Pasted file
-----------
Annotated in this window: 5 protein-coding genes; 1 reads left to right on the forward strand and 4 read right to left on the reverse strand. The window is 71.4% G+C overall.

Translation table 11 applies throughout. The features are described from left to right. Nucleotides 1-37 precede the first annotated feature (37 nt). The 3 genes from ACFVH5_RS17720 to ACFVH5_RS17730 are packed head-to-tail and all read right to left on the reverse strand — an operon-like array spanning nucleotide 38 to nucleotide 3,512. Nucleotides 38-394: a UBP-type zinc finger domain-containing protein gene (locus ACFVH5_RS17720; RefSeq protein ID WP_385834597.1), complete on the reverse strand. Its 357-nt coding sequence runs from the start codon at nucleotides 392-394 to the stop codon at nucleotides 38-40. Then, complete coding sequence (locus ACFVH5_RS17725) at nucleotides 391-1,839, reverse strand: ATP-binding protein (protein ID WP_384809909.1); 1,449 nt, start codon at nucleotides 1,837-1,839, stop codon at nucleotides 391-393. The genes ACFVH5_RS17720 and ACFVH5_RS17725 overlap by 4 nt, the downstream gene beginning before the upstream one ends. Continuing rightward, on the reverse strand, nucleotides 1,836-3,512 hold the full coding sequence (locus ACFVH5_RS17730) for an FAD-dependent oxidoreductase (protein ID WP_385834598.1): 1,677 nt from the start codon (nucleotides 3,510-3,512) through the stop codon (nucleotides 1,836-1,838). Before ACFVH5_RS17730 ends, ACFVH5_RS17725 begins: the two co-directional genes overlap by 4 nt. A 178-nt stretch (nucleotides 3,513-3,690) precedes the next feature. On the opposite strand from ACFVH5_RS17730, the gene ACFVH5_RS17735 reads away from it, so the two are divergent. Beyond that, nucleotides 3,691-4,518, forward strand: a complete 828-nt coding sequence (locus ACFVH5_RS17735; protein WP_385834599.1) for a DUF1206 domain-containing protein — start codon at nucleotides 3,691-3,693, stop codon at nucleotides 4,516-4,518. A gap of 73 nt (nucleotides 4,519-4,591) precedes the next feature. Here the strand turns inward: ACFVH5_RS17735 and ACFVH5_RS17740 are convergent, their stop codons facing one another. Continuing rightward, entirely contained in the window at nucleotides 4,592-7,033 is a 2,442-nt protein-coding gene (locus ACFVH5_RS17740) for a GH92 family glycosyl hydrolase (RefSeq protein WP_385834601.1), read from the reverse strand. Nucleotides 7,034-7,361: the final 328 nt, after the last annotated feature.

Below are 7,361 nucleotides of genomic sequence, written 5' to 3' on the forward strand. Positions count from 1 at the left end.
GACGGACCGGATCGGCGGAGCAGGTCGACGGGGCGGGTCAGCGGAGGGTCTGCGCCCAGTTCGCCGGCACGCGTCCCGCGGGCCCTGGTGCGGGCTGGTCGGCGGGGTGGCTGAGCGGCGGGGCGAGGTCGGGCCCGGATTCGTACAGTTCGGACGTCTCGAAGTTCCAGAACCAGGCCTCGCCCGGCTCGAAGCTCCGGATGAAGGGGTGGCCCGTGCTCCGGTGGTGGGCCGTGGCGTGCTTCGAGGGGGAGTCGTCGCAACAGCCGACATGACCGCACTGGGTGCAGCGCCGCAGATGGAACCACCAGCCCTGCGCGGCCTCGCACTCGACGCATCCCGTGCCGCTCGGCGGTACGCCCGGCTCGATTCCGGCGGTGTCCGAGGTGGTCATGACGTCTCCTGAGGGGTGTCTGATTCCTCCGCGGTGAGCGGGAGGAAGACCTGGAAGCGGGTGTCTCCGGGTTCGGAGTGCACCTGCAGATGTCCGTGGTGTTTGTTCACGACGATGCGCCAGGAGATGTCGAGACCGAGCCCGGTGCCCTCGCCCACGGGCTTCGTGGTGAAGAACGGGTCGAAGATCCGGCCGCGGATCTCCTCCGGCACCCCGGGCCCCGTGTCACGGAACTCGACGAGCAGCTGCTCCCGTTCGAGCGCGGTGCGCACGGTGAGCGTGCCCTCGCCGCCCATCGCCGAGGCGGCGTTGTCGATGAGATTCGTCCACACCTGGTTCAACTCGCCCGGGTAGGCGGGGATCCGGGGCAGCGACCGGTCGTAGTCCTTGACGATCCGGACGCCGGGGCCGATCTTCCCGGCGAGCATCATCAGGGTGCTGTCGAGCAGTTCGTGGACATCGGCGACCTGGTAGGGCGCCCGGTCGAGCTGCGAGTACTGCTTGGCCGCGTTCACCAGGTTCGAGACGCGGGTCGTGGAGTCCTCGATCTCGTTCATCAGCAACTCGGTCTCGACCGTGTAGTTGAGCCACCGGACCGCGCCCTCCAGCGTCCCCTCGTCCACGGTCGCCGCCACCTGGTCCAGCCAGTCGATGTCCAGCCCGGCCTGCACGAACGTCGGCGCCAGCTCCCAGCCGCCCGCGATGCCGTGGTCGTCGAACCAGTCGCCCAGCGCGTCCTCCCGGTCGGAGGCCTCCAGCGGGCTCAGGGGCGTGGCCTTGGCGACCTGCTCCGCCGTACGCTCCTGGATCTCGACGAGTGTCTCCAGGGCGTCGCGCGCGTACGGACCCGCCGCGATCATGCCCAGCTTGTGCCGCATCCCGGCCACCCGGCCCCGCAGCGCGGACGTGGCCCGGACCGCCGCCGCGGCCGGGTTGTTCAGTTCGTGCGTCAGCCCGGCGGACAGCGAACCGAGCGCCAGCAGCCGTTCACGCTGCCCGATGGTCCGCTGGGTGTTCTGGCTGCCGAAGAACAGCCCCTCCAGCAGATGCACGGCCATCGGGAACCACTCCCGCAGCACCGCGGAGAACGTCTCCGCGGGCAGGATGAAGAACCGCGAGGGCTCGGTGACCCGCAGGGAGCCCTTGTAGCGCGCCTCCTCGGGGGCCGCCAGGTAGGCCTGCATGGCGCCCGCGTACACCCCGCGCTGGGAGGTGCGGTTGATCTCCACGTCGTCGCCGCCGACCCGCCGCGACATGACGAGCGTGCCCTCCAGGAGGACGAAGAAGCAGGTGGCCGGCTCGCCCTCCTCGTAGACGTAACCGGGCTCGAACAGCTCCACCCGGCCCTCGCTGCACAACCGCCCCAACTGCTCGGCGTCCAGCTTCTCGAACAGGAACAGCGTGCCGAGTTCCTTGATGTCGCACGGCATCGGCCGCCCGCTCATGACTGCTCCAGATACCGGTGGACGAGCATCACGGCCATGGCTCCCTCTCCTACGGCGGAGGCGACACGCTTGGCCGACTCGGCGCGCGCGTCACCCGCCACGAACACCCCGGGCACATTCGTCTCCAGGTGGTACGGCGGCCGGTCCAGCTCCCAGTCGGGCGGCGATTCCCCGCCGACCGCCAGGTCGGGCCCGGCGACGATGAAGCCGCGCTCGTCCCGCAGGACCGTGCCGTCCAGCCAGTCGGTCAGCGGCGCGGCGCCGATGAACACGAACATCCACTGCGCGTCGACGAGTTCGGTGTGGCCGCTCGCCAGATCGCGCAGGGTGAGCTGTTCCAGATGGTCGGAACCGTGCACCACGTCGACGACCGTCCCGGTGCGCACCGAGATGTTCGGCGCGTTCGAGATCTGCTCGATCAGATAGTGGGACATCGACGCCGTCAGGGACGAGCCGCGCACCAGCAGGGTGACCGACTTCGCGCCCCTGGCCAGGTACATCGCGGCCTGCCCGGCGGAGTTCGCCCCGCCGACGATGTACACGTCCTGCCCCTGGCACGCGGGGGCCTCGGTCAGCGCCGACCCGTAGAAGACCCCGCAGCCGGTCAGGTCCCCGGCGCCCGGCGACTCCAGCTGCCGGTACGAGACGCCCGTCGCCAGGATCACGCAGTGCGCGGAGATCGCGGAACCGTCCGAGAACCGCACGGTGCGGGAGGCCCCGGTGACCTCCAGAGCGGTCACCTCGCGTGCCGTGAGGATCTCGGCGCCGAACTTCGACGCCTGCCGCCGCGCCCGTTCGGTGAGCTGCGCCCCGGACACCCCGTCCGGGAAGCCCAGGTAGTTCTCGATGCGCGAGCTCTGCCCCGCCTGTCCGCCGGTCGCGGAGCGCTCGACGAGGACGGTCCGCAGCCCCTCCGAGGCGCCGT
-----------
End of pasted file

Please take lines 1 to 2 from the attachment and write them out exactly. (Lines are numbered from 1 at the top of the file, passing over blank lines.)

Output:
Annotated in this window: 5 protein-coding genes; 1 reads left to right on the forward strand and 4 read right to left on the reverse strand. The window is 71.4% G+C overall.

Translation table 11 applies throughout. The features are described from left to right. Nucleotides 1-37 precede the first annotated feature (37 nt). The 3 genes from ACFVH5_RS17720 to ACFVH5_RS17730 are packed head-to-tail and all read right to left on the reverse strand — an operon-like array spanning nucleotide 38 to nucleotide 3,512. Nucleotides 38-394: a UBP-type zinc finger domain-containing protein gene (locus ACFVH5_RS17720; RefSeq protein ID WP_385834597.1), complete on the reverse strand. Its 357-nt coding sequence runs from the start codon at nucleotides 392-394 to the stop codon at nucleotides 38-40. Then, complete coding sequence (locus ACFVH5_RS17725) at nucleotides 391-1,839, reverse strand: ATP-binding protein (protein ID WP_384809909.1); 1,449 nt, start codon at nucleotides 1,837-1,839, stop codon at nucleotides 391-393. The genes ACFVH5_RS17720 and ACFVH5_RS17725 overlap by 4 nt, the downstream gene beginning before the upstream one ends. Continuing rightward, on the reverse strand, nucleotides 1,836-3,512 hold the full coding sequence (locus ACFVH5_RS17730) for an FAD-dependent oxidoreductase (protein ID WP_385834598.1): 1,677 nt from the start codon (nucleotides 3,510-3,512) through the stop codon (nucleotides 1,836-1,838). Before ACFVH5_RS17730 ends, ACFVH5_RS17725 begins: the two co-directional genes overlap by 4 nt. A 178-nt stretch (nucleotides 3,513-3,690) precedes the next feature. On the opposite strand from ACFVH5_RS17730, the gene ACFVH5_RS17735 reads away from it, so the two are divergent. Beyond that, nucleotides 3,691-4,518, forward strand: a complete 828-nt coding sequence (locus ACFVH5_RS17735; protein WP_385834599.1) for a DUF1206 domain-containing protein — start codon at nucleotides 3,691-3,693, stop codon at nucleotides 4,516-4,518. A gap of 73 nt (nucleotides 4,519-4,591) precedes the next feature. Here the strand turns inward: ACFVH5_RS17735 and ACFVH5_RS17740 are convergent, their stop codons facing one another. Continuing rightward, entirely contained in the window at nucleotides 4,592-7,033 is a 2,442-nt protein-coding gene (locus ACFVH5_RS17740) for a GH92 family glycosyl hydrolase (RefSeq protein WP_385834601.1), read from the reverse strand. Nucleotides 7,034-7,361: the final 328 nt, after the last annotated feature.